Tuesday, August 21, 2012

Whose F Distribution Was It?

We use the F-distribution all of the time in our econometric work. But why is it called the "F" distribution?

A lot of students guess that the name is related to the great statistician, Sir Ronald A. Fisher. They're partly right. However, the occasionally encountered term, "Fisher's F Distribution" is somewhat misleading. The alternative terms, "Snedecor's F distribution" or the "Fisher-Snedecor Distribution" offer more accurate information.

Personally, I prefer to call it "Snedecor's F" - after George W. Snedecor. Here's why.
"The F distribution was tabulated - and the letter introduced - by G. W. Snedecor, Calculation and Interpretation of Analysis of Variance and Covariance (1934)...... For this reason it is sometimes called “Snedecor’s F distribution” of the variance-ratio. Snedecor’s goal, however, was not to introduce a new distribution but to improve the presentation of Fisher’s analysis of variance....... Fisher did not tabulate the variance-ratio, but the statistic z = ½ ln F ....... Fisher was not persuaded that it was better to tabulate the variance-ratio, nor was he happy with the choice of the letter F for the variance-ratio—even if the letter was meant as a compliment to him. See Fisher’s letter to Snedecor in 1938 and a later letter to Heckstall-Smith in Fisher’s Correspondence. (pp. 323 and 319 respectively.)"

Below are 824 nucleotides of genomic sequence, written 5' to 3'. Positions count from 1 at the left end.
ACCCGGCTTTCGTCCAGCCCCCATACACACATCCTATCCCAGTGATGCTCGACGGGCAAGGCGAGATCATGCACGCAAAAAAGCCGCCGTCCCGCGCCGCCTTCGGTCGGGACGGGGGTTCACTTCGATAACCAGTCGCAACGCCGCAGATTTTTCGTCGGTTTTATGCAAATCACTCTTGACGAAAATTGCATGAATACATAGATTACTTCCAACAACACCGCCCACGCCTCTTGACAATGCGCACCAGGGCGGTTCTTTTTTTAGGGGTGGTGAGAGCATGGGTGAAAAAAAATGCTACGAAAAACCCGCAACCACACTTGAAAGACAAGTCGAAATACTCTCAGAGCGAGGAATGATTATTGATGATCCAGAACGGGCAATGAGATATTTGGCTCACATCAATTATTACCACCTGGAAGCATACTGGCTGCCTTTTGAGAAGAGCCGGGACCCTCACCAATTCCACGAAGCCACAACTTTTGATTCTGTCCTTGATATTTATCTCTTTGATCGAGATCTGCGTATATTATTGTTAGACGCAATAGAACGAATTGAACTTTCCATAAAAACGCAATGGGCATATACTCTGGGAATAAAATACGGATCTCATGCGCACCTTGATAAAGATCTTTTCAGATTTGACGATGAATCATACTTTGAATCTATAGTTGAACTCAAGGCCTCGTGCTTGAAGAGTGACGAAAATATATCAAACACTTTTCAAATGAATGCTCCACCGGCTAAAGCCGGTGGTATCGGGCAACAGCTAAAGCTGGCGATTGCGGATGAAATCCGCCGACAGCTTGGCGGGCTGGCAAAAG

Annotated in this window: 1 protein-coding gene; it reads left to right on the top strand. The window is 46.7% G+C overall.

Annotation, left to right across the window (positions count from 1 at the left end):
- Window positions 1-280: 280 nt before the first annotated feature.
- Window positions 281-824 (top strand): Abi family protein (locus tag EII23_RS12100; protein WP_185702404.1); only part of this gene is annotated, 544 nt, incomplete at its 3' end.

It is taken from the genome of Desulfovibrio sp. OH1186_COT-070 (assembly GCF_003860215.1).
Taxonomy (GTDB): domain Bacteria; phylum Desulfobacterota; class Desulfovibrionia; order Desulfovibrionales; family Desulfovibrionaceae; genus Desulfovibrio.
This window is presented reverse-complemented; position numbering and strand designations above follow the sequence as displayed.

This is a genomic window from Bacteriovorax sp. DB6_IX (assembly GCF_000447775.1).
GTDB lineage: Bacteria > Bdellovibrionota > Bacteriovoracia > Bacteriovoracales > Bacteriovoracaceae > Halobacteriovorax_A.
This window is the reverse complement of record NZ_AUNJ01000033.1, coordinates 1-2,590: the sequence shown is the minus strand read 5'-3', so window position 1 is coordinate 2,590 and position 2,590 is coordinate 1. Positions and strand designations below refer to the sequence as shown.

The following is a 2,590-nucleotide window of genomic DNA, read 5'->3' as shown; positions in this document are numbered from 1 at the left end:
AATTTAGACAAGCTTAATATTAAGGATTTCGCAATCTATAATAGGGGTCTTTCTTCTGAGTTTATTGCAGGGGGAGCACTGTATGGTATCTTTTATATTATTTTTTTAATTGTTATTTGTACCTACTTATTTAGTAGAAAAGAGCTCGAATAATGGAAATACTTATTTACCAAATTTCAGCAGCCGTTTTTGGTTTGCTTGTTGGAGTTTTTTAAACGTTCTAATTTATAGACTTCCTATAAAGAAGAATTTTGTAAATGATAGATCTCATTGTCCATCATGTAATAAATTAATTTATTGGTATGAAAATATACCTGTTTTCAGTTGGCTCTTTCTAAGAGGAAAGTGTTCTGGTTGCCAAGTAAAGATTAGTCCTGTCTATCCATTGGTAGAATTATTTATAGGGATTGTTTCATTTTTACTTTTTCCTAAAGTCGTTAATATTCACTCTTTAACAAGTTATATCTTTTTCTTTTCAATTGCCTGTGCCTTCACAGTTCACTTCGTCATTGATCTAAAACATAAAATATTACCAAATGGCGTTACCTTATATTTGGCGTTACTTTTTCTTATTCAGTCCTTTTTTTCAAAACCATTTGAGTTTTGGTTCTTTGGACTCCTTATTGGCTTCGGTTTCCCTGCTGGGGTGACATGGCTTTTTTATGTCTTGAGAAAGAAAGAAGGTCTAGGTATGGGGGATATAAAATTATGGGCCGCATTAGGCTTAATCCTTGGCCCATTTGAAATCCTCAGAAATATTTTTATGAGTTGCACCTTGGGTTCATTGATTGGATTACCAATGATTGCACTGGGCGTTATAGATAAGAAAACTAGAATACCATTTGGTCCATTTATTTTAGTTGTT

So, in my view, Snedecor deserves the credit for the introduction of the letter, in honour of Fisher.

There's also a nice econometric connection in the history of the F distribution. Until 1982, the expression for the characteristic function that was given in all of the standard statistics texts (and used in various research papers) was wrong!

The econometrician, Peter Phillips, set things straight  (after 48 years!) with an article in Biometrika that year.


Phillips, P. C. B., 1982. The true characteristic function of the F distribution. Biometrika, 69, 261-264.

© 2012, David E. Giles

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